• Choose condition-specific transfusion thresholds and indications tailored to individual patient needs, for example:
    • Preexisting conditions (e.g., heart disease, hematological malignancy)
    • Specific clinical circumstances (e.g., trauma, critical illness)
    • Functional status and desired level of care
  • Whenever possible:
  • Ensure that the right blood product is being transfused to the right patient at the right time.
  • Do not delay life-saving transfusions.
  • Only defer life-saving blood transfusions if a clear and valid advance directive prohibits their use or an individual with decision-making capacity declines transfusion after an informed discussion.

Emergency-issued blood products (e.g., uncrossmatched RBCs) can be given under implied consent and without pretransfusion testing in life-threatening situations.

Patients who do not wish to accept blood transfusions (e.g., Jehovah's witnesses) are advised to carry an advance directive card. However, in life-threatening situations, if the patient cannot be consulted and clear advance directives are not available, blood products should be given.

Pretransfusion checklist

Ensure the following whenever possible:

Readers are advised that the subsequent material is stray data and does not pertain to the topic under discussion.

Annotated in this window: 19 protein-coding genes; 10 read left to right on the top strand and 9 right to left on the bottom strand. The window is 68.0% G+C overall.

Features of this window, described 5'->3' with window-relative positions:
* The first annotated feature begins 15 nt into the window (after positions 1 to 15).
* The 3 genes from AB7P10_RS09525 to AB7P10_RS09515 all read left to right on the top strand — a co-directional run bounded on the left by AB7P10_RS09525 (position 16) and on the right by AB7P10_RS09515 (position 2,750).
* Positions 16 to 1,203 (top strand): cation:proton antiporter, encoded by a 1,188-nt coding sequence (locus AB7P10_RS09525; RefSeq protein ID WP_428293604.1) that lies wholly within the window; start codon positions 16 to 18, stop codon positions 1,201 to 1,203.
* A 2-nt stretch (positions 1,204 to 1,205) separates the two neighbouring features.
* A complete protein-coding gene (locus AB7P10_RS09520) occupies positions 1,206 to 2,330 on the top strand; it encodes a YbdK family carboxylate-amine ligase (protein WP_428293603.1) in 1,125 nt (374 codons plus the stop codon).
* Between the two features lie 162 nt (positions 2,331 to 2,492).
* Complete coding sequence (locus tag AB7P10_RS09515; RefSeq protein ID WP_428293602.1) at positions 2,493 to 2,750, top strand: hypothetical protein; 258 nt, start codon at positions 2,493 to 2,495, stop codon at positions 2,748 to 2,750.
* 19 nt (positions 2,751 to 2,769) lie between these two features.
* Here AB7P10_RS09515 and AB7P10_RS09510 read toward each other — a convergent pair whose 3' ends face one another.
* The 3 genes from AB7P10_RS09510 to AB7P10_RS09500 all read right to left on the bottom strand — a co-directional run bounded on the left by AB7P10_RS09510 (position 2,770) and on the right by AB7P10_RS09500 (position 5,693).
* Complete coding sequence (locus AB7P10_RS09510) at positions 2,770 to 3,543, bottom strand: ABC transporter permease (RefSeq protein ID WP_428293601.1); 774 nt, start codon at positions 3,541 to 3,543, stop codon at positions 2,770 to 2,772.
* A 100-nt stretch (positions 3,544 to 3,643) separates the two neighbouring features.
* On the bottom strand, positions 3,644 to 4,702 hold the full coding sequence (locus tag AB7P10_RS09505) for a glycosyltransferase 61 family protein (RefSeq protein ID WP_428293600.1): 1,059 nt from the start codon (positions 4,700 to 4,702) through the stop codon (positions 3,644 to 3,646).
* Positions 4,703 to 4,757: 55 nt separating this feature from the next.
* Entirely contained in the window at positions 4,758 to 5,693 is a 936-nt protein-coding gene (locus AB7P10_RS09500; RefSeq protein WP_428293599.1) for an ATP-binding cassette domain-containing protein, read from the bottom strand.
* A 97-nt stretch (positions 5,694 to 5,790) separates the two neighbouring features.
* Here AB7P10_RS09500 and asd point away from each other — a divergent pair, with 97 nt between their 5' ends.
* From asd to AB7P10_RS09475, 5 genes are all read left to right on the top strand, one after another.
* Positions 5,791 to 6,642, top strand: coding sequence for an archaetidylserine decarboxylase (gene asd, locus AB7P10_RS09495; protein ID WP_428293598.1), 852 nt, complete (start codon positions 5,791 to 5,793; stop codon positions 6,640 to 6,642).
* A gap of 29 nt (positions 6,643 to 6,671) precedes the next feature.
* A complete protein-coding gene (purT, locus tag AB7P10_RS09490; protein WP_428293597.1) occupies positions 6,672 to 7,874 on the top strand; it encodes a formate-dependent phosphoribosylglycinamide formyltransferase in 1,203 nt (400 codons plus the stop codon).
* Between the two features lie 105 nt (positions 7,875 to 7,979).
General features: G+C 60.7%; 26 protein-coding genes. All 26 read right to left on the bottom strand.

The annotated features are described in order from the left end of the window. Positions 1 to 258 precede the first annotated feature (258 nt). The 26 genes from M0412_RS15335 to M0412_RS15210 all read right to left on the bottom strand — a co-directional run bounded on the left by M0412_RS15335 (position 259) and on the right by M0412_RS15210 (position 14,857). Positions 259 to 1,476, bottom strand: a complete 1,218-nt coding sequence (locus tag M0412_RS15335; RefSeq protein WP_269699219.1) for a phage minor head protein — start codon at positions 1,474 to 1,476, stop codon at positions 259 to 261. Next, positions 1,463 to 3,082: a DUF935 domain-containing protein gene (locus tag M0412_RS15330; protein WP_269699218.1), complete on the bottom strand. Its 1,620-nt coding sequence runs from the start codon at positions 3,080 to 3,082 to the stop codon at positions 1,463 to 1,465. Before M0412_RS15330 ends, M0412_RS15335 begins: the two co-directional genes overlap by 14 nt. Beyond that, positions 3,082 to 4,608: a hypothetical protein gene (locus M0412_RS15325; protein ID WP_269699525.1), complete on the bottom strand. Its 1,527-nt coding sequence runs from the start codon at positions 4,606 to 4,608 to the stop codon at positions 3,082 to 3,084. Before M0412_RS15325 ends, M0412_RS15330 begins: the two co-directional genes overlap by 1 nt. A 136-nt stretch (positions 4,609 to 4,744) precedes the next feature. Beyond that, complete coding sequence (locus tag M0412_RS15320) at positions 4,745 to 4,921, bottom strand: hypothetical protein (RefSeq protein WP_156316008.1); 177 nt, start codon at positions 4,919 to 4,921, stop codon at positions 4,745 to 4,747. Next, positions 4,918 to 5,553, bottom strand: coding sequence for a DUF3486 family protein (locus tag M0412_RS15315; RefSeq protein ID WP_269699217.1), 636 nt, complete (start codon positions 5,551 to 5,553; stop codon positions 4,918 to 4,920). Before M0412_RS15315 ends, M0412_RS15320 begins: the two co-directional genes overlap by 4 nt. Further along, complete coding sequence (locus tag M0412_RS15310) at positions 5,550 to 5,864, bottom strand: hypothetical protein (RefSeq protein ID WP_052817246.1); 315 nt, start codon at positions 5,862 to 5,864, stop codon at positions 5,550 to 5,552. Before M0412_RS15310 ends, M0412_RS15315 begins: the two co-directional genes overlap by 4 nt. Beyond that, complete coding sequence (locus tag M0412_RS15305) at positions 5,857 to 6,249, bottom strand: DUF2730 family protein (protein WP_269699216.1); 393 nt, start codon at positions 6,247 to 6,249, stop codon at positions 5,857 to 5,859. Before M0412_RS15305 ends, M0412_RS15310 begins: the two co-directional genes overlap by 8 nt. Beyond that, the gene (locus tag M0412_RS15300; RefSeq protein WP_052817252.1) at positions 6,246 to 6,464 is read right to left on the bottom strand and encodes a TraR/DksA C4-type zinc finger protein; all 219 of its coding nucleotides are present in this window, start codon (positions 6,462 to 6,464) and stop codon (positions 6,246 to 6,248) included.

Requests and prescriptions

Ensure the following are appropriately labeled, documented, and communicated:

  • Two independent patient identifiers (e.g., full name and unique medical record number)
  • Reasons for transfusion
  • Type and number of units of the blood product to be transfused
  • Rate or duration of transfusion
  • Special requirements (e.g., washed or irritated products)
  • Name and contact details of the requesting clinician

Safety check prior to administration [17]

  • Confirm the patient's identity.
  • Check if the correct blood products have been issued.
  • Ensure blood product containers are undamaged and contents appear normal.

Compare patient and blood product identifiers immediately prior to transfusion. Do not transfuse if there is any discrepancy!

Transfusion administration [17]

See “Fractionated blood components” for component-specific administration instructions.

  • Equipment
    • Give blood component transfusions through a standard blood infusion set.
    • Use blood-warming devices in patients with cold agglutinins or those requiring multiple transfusions.